So I think it’s important that you keep your eyes on it, and keep that information coming in. But at the same time, try to start—at the most basic level—to get to know your body and what foods are good for you. Understanding nutrition, and then also being active, taking your fitness very seriously.
There’s no question you take your fitness seriously. In the past, you’ve posted videos of yourself doing Y3T training. Are you still doing that kind of training? And can you explain it for our readers?
So the the Y3T [short for “Yoda 3 Training”] was created by Neil [“Yoda”] Hill. I think you know, some of his best work over the years has been shown through his top client, Flex Lewis—seven-time 212 Mr. Olympia. They had been together and from there with that success, he’s just grown as a trainer and a coach. Essentially, [Y3T] is a three-week phase of all different types of load—being the amount of weight you lift—and then the rep range. The sets and reps changes the volume of each training session.
Right now, I’m in week two, which is more of a like a 14- to 18-rep window. Most of the time, each each exercise will be about four working sets, which you’re going to want to push though. Those rep ranges are what should be very close to failure, if not failure. Once you’ve reached that point of no return and failure, you can even try to hit a rest-pause [a short, mid-set rest to keep going] a couple of times to just squeeze out a few more and take that muscle group to extreme exhaustion.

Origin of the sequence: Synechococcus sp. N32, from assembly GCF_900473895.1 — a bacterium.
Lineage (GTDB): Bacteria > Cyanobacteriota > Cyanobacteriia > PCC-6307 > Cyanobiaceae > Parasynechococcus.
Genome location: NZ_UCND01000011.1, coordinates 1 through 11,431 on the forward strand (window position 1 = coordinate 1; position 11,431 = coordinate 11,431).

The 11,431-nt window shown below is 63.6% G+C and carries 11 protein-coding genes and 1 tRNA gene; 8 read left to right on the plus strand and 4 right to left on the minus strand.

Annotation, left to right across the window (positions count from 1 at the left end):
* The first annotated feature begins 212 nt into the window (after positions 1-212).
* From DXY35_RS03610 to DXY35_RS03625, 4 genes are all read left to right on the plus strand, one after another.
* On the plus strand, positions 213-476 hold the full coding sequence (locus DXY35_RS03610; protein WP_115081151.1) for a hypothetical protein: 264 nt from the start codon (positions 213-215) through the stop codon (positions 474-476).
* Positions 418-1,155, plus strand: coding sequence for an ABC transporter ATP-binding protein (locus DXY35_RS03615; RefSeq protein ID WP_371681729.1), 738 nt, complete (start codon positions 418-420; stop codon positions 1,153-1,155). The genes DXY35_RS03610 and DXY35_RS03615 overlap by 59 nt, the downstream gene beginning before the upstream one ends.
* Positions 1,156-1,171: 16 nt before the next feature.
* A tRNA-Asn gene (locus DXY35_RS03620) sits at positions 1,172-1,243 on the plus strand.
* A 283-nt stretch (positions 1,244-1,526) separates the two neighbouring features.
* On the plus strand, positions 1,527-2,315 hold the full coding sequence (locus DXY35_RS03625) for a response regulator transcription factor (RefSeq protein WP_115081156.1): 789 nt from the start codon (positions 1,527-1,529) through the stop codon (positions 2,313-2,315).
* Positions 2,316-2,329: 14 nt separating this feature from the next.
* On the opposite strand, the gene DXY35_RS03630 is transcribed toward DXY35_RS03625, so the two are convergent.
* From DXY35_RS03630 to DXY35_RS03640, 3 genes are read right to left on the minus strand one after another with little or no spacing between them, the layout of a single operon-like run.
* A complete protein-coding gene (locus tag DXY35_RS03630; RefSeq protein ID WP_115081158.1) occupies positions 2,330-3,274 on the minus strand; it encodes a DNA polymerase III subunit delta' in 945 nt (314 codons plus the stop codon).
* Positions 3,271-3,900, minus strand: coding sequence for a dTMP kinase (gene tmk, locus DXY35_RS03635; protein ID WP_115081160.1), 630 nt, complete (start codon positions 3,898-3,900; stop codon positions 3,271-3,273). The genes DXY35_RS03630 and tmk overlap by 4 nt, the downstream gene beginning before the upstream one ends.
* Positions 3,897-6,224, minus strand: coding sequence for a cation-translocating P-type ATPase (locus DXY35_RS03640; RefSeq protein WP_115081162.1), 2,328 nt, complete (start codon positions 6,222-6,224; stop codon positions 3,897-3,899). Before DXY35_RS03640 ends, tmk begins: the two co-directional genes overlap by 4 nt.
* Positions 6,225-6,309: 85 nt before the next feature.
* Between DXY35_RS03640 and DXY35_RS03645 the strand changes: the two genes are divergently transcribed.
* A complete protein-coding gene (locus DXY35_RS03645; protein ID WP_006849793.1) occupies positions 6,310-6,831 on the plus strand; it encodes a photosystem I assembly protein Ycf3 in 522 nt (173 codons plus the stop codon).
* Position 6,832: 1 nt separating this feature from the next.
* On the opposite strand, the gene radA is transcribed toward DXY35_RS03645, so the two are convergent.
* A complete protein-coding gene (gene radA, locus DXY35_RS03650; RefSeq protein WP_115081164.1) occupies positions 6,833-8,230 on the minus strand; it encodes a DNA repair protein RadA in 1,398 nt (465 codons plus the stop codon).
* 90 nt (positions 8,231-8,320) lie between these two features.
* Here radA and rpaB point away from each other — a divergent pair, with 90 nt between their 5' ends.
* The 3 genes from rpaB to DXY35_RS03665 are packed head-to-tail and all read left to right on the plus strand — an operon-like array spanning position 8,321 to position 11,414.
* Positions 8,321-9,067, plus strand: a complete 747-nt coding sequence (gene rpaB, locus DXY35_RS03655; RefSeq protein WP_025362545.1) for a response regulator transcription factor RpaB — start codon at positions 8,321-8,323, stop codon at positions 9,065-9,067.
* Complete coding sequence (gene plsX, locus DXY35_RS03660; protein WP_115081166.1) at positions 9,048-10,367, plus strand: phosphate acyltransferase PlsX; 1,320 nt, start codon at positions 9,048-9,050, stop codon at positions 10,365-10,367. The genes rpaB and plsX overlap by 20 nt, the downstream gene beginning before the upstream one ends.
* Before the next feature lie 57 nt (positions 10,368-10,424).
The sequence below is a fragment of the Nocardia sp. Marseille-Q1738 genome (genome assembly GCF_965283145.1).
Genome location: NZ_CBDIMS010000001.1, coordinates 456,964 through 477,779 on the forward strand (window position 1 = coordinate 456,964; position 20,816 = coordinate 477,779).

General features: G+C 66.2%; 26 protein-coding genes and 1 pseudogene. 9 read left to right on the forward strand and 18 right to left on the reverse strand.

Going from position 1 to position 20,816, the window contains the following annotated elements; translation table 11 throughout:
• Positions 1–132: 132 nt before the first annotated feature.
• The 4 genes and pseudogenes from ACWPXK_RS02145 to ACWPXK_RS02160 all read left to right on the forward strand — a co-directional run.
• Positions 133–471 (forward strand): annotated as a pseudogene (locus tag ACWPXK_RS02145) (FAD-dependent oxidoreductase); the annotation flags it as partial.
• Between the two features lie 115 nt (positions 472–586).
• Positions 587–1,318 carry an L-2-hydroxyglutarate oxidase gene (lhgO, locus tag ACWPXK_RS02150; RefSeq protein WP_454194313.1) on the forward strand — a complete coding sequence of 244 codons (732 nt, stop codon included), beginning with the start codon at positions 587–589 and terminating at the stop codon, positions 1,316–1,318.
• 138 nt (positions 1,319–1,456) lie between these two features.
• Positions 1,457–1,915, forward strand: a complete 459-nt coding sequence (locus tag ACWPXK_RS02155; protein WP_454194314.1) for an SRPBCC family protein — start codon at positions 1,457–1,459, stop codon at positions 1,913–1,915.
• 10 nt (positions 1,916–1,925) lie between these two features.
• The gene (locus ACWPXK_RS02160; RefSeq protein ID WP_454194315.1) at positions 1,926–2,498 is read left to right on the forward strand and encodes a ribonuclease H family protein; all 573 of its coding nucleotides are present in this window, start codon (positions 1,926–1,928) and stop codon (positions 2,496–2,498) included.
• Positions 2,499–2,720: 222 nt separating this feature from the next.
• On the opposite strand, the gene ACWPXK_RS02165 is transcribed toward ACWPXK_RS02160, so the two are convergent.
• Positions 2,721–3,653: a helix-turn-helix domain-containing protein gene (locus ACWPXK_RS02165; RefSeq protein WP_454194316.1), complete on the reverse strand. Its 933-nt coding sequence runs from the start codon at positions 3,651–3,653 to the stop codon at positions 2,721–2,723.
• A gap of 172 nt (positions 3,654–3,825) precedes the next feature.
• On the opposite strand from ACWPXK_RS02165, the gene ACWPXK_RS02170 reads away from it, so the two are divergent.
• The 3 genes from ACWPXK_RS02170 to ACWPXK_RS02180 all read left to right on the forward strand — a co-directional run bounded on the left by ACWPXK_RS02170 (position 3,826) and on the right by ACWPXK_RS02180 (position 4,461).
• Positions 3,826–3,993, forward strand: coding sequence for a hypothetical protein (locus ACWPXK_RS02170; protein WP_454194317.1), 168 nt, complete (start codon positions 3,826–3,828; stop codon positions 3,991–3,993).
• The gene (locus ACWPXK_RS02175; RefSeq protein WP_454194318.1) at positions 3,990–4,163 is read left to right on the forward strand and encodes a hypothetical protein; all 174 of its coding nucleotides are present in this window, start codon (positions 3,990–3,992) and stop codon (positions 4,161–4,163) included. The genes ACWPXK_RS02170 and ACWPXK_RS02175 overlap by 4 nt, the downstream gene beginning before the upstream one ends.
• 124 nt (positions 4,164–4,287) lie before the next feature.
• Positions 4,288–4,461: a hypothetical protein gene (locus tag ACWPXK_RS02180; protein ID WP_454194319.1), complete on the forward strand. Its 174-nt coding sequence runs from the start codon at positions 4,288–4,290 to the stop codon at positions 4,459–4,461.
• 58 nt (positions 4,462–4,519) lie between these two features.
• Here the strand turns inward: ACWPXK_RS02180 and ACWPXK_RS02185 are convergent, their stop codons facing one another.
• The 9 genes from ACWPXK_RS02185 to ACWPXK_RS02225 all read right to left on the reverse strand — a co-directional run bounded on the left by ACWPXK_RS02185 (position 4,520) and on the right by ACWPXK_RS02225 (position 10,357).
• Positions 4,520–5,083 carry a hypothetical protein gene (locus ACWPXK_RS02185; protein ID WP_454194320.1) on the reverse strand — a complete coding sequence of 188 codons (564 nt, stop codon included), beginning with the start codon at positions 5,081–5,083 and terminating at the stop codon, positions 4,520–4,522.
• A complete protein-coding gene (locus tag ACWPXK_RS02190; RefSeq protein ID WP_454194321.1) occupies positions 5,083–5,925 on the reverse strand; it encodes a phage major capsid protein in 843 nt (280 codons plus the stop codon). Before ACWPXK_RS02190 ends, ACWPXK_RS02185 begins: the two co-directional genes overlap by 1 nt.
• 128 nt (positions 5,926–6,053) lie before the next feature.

What we’re doing now is we’ll do week one, week two, week two again, and then week three. Because that week two is just such a perfect threshold. And then week three sucks so bad that you don’t want to do it too much. [In week 3 of Y3T, trainees do sets of 20 to 25 reps, beginning to rest-pause as soon as halfway through]. In week one, you’re gonna stay in that 8- to 12-rep range, really working on power, focusing on strength. I think that helps your body maintain the idea of I still want you to be strong, so don’t just start shedding all the weight, don’t shed muscle—only strictly fat. It just keeps your body primed to continue to stay strong.
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How do you feel after one of those big, long sets?